Which of the following experiences is most powerful: being in the room when a baby is born, watching a birth on TV or having someone tell you about it?

Easy, right? While you might tear up watching TV or hearing a birth story, being in the room and seeing first-hand as a new life enters the world is a powerful, emotional experience you’ll never forget.

With virtual reality (VR), designers and developers are constantly striving to achieve – and elevate – this feeling of being in and experiencing the virtual environment they have created. In VR terms, this is called presence.

As in the birth example, presence fosters a high level of engagement, which is intricately linked to retention. The more heighted the feeling of “being there,” the more likely you are to remember your experience. This is what makes VR such an exciting tool for workplace learning. “You can’t do that with any other medium: experience what it’s like to do something first-hand,” says John-Carlos Lozano, chief creative officer at SweetRush. In fact, a recent study from the University of Maryland, one of the first on the educational use of VR, compared learning via virtual, immersive environments with learning via computer- or tablet-based training and found higher knowledge retention from the VR experience.

Movies are a powerful medium, and while they’re not truly immersive, they can invoke a high level of engagement. But not all movies achieve this goal. In the same way, presence is not a guarantee as soon as a learner puts on a VR headset. It can be disrupted in many ways. One way is through latency (a “lag” or delay between your physical movement and what you’re seeing in the VR environment), which can be caused by a computer with slower processing speed. Another is quality.

When you see something that does not feel real or expected, your brain reacts, and you think, “I’m not really here.” The issue of feeling real (emphasis on “feeling”), however, is complicated, as while some things can disrupt our sense of reality (such as latency), other seemingly non-real items can be acceptable, with our brains filling in the gaps. Most of us have seen animated films with cartoon characters and strong storylines that evoke emotions and engagement, and, ultimately, our retention of that content is high.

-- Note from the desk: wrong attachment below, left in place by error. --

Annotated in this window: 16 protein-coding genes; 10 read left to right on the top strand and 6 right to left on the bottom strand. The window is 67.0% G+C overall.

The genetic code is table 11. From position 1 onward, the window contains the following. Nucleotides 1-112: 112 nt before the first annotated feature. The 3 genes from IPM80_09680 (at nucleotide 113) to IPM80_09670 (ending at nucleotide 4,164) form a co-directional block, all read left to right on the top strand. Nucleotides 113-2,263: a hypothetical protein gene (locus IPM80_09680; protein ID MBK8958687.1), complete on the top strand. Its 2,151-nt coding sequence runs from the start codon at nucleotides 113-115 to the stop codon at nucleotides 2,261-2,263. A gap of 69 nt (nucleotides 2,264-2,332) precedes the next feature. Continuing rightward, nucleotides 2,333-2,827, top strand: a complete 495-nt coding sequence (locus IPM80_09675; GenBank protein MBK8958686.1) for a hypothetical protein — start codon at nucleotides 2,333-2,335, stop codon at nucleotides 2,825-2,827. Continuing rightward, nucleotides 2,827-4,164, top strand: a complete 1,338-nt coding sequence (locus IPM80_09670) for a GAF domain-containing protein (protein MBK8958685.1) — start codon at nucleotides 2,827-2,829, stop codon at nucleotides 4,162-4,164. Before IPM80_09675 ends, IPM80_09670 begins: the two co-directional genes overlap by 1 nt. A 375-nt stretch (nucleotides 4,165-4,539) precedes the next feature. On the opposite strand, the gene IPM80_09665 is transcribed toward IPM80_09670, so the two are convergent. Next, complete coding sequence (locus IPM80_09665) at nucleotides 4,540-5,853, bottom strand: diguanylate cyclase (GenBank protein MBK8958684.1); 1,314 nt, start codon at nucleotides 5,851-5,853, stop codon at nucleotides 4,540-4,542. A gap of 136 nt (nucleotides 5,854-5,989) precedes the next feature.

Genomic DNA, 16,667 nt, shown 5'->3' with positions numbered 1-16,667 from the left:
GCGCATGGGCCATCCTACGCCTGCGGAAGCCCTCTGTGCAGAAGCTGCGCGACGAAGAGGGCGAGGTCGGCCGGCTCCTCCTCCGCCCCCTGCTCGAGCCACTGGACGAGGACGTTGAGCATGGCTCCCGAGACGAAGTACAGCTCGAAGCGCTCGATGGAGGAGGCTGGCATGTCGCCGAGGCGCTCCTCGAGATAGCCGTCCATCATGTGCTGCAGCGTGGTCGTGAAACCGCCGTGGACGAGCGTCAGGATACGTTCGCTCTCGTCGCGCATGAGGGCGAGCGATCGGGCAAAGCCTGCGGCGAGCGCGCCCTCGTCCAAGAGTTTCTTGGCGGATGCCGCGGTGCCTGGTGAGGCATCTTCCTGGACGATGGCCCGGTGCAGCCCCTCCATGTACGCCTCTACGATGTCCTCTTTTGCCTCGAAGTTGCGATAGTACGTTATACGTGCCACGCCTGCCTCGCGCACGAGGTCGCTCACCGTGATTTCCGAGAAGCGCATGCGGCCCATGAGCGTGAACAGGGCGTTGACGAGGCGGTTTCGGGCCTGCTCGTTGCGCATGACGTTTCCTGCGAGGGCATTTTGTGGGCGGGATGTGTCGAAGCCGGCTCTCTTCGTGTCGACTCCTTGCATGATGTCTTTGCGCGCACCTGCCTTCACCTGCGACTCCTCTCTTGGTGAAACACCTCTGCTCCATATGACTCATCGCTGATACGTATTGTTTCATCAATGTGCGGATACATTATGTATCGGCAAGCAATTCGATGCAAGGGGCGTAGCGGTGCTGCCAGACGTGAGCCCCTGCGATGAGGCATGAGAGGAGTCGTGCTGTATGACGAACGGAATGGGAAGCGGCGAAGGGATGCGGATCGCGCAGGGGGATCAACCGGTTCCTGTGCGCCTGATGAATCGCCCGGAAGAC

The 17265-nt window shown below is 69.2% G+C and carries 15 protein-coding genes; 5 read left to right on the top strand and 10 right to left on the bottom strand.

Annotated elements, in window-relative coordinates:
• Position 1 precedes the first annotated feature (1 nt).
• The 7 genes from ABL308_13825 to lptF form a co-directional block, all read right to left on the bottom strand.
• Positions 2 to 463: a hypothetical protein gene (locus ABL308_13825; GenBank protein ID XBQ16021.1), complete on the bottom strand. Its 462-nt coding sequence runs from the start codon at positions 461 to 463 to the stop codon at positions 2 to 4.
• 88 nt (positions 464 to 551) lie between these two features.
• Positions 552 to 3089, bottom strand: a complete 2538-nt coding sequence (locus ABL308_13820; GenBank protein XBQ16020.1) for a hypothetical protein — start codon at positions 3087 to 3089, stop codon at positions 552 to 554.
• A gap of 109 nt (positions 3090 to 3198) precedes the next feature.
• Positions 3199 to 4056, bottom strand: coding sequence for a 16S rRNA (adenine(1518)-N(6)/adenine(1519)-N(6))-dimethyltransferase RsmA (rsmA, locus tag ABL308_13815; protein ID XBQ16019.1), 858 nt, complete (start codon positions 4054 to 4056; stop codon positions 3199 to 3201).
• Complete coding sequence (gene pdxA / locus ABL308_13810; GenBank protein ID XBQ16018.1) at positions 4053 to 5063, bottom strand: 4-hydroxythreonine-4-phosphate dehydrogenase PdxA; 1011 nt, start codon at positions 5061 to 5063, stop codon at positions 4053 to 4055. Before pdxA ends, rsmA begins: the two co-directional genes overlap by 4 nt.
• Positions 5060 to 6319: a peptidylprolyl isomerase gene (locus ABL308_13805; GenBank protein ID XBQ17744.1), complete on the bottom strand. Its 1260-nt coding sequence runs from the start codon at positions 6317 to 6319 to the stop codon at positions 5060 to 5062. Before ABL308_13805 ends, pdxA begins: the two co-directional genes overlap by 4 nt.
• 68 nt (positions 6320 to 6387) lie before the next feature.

Crafting effective VR learning programs, therefore, requires careful consideration of where to invest in quality and detail, so you can achieve and maintain presence throughout the experience. As is the case with budgets for gaming, budgets for learning and development projects using VR are much lower compared to VR applications for marketing or entertainment. Hence, balancing presence and budget becomes an essential skill for learning designers and developers.

Where to Invest: 360° Video

One strategy employed by VR developers is using a high-end camera to shoot crisp 360° video, making real-world fidelity easier to accomplish. This VR environment heightens the feeling of presence and is cost-effective. The development pipeline is also considerably shorter compared to building 3D environments. For VR experiences that are solely video-based – in which users observe the environment – the quality of the images becomes an important investment.

Where to Invest: 3D Environments

It’s also true that presence is elevated when you shift the experience from simply observing to moving around and manipulating objects. For this type of experience, a 3D environment is essential.